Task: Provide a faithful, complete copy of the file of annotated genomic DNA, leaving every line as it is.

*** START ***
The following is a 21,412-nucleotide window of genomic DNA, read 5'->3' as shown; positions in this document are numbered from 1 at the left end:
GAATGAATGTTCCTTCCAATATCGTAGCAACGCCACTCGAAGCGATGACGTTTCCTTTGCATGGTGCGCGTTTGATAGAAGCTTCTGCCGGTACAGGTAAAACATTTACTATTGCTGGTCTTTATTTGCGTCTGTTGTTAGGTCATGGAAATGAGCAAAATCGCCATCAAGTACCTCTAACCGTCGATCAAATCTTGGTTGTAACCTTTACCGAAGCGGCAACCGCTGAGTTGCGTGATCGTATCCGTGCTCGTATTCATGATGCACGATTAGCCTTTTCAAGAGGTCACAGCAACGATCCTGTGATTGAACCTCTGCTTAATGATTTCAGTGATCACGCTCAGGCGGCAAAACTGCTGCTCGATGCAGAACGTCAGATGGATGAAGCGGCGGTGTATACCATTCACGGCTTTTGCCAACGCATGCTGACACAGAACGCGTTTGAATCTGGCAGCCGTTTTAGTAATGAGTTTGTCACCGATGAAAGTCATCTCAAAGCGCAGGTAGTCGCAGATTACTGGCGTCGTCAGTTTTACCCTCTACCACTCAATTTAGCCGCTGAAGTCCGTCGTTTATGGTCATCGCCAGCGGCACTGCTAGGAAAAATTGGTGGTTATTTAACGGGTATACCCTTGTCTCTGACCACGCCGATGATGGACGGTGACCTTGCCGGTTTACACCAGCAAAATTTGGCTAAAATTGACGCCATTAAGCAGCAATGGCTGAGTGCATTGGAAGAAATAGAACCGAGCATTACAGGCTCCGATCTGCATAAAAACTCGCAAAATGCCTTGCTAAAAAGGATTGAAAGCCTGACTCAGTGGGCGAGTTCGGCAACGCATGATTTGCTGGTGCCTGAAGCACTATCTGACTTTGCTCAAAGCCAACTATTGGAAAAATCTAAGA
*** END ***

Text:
The following is a 21,412-nucleotide window of genomic DNA, read 5'->3' as shown; positions in this document are numbered from 1 at the left end:
GAATGAATGTTCCTTCCAATATCGTAGCAACGCCACTCGAAGCGATGACGTTTCCTTTGCATGGTGCGCGTTTGATAGAAGCTTCTGCCGGTACAGGTAAAACATTTACTATTGCTGGTCTTTATTTGCGTCTGTTGTTAGGTCATGGAAATGAGCAAAATCGCCATCAAGTACCTCTAACCGTCGATCAAATCTTGGTTGTAACCTTTACCGAAGCGGCAACCGCTGAGTTGCGTGATCGTATCCGTGCTCGTATTCATGATGCACGATTAGCCTTTTCAAGAGGTCACAGCAACGATCCTGTGATTGAACCTCTGCTTAATGATTTCAGTGATCACGCTCAGGCGGCAAAACTGCTGCTCGATGCAGAACGTCAGATGGATGAAGCGGCGGTGTATACCATTCACGGCTTTTGCCAACGCATGCTGACACAGAACGCGTTTGAATCTGGCAGCCGTTTTAGTAATGAGTTTGTCACCGATGAAAGTCATCTCAAAGCGCAGGTAGTCGCAGATTACTGGCGTCGTCAGTTTTACCCTCTACCACTCAATTTAGCCGCTGAAGTCCGTCGTTTATGGTCATCGCCAGCGGCACTGCTAGGAAAAATTGGTGGTTATTTAACGGGTATACCCTTGTCTCTGACCACGCCGATGATGGACGGTGACCTTGCCGGTTTACACCAGCAAAATTTGGCTAAAATTGACGCCATTAAGCAGCAATGGCTGAGTGCATTGGAAGAAATAGAACCGAGCATTACAGGCTCCGATCTGCATAAAAACTCGCAAAATGCCTTGCTAAAAAGGATTGAAAGCCTGACTCAGTGGGCGAGTTCGGCAACGCATGATTTGCTGGTGCCTGAAGCACTATCTGACTTTGCTCAAAGCCAACTATTGGAAAAATCTAAGA